Most often, viruses cause sinus infections, but bacterial infections can cause sinusitis too, according to the Centers for Disease Control and Prevention . Typically, a bacterial or viral infection causes mucous membranes in the sinuses to swell and block the tiny openings into the sinuses, which interferes with their ability to drain. The trapped mucus allows bacteria to breed, causing pain and pressure in the head and face.

    While colds, which are also caused by viruses, can lead to a sinus infection, a cold is not due to a buildup of germs in the sinus cavities. Its also important to note that while antibiotics can be helpful for those with sinus infections, they are useless when it comes to fighting cold viruses.

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    How Severe Are The Symptoms

    Most sinus infections go away on their own without severe symptoms or complications. If a sinus infection is caused by bacteria, you may need antibiotics.

    Many cases of COVID-19 may be mild or moderate. The World Health Organization estimates that

    Heres what to do next whether you think that you have a sinus infection or COVID-19.

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    Throat Irritation And Cough

    As discharge from your sinuses drains down the back of your throat, it can cause irritation, especially over a long period of time. This can lead to a persistent and annoying cough, which can be worse when lying down to sleep or first thing in the morning after getting up from bed.

    It can also make sleeping difficult. Sleeping upright or with your head elevated can help reduce the frequency and intensity of your coughing.

    When Do Symptoms First Appear

    Diagnosing sinus headaches

    The symptoms of a sinus infection often come on suddenly. COVID-19 symptoms can develop more gradually 2 to 14 days after exposure to SARS-CoV-2.

    A sinus infection can often happen after youve had a common viral illness, such as a cold or the flu. If your symptoms develop after youve already been sick, you may have a sinus infection.

    Viruses that cause a cold or flu tend to circulate in the fall and winter months. COVID-19 can occur any time of the year. While a sinus infection could develop following COVID-19, this hasnt yet been reported by research.

    A sinus infection can also occur after exposure to allergens or irritants, such as pollen, pet dander, and cigarette smoke. If you have allergies or were recently around an irritant, you may be at risk for a sinus infection.

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    Symptoms To Look Out For

    The symptoms of both conditions are fairly similar and include nasal congestion, facial pain, and pressure. With a sinus headache, the pain typically occurs above the eyes, over the bridge of your nose, and/or around the area of your cheeks. Your face may appear red, swollen, and feel tender to touch. Those who experience these symptoms will find them to worsen when bent over or coughing.

    A migraine is a condition that comes often and repeatedly, with or without warning. The pain can be gradual or instant and range from moderate to severe. Location of pain varies from the front, top, or back of the head and can sometimes be felt down into the neck area. Those with a migraine have difficulty completing everyday tasks, feel nauseous, and experience sensitivity to light and noise. Typically, if you can relate to two out of the three symptoms listed above, you most likely have a migraine and not a sinus headache.

    Why Do We Misdiagnose Migraine As Sinus Headache

    Research studies show common sinus symptoms occur with migraine. In one study, 45% of migraine patients had at least one symptom of either nasal congestion or watery eyes. Migraine is also underdiagnosed and undertreated, meaning that a self-diagnosis of migraine is less likely.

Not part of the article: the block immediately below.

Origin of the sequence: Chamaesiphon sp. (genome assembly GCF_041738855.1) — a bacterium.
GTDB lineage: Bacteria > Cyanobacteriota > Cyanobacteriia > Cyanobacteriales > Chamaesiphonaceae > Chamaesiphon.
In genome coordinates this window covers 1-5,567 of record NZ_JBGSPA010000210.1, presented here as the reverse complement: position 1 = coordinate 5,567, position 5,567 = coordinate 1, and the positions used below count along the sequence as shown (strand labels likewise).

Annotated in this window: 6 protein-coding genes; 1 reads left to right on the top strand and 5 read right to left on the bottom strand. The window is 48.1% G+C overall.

A study involving almost 3,000 patients was important in evaluating the frequent complaint of sinus headache. In this study, the participants had at least six sinus headaches in the six months prior to entrance into the study. They had neither a migraine diagnosis nor treatment with a migraine-specific medication. What were the results? Eighty-eight percent of the participants had migraine and not sinus headaches.

    Another study, called the American Migraine Study II, showed that many people who were diagnosed with migraine thought they had sinus headache. Significantly, there were almost 30,000 study participantsonly about 50% who were diagnosed with migraine knew they had migraine before the study. The most common misdiagnosis was sinus headache.

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    How Do You Diagnose Sinus Headaches Caused By Migraines

    Sinus headaches are most likely due to migraines or tension headaches. Migraines are diagnosed by symptoms, including the frequency and severity of symptoms, family history, and by physical exam. Migraines can also include nausea and vomiting. These episodes may be triggered by hormonal changes, lack of sleep, certain foods or alcohol or caffeine, stress, or environmental changes like weather, altitude changes, or allergens. Many patients with migraines have family members who also experience migraine headaches.

    If you have unusual or severe symptoms, additional tests such as an MRI of the brain may be ordered to rule out more serious conditions that can cause headache pain, such as tumors or bleeding around the brain. If you have repeated episodes of sinus pain and pressure, a nasal endoscopy or imaging such as an MRI or CT scan can determine if sinus pain or pressure is due to a sinus infection or other sinus pathology. A normal sinus CT scan while you have symptoms could help rule out sinusitis, and determine if migraines, headaches, or other causes of facial pain and pressure are causing the sinus symptoms.

    Other causes of facial pain and pressure can include temporomandibular joint syndrome, clenching or grinding your teeth, trigeminal nerve pain, temporal arteritis , dental infection, or other neurologic causes of facial pain.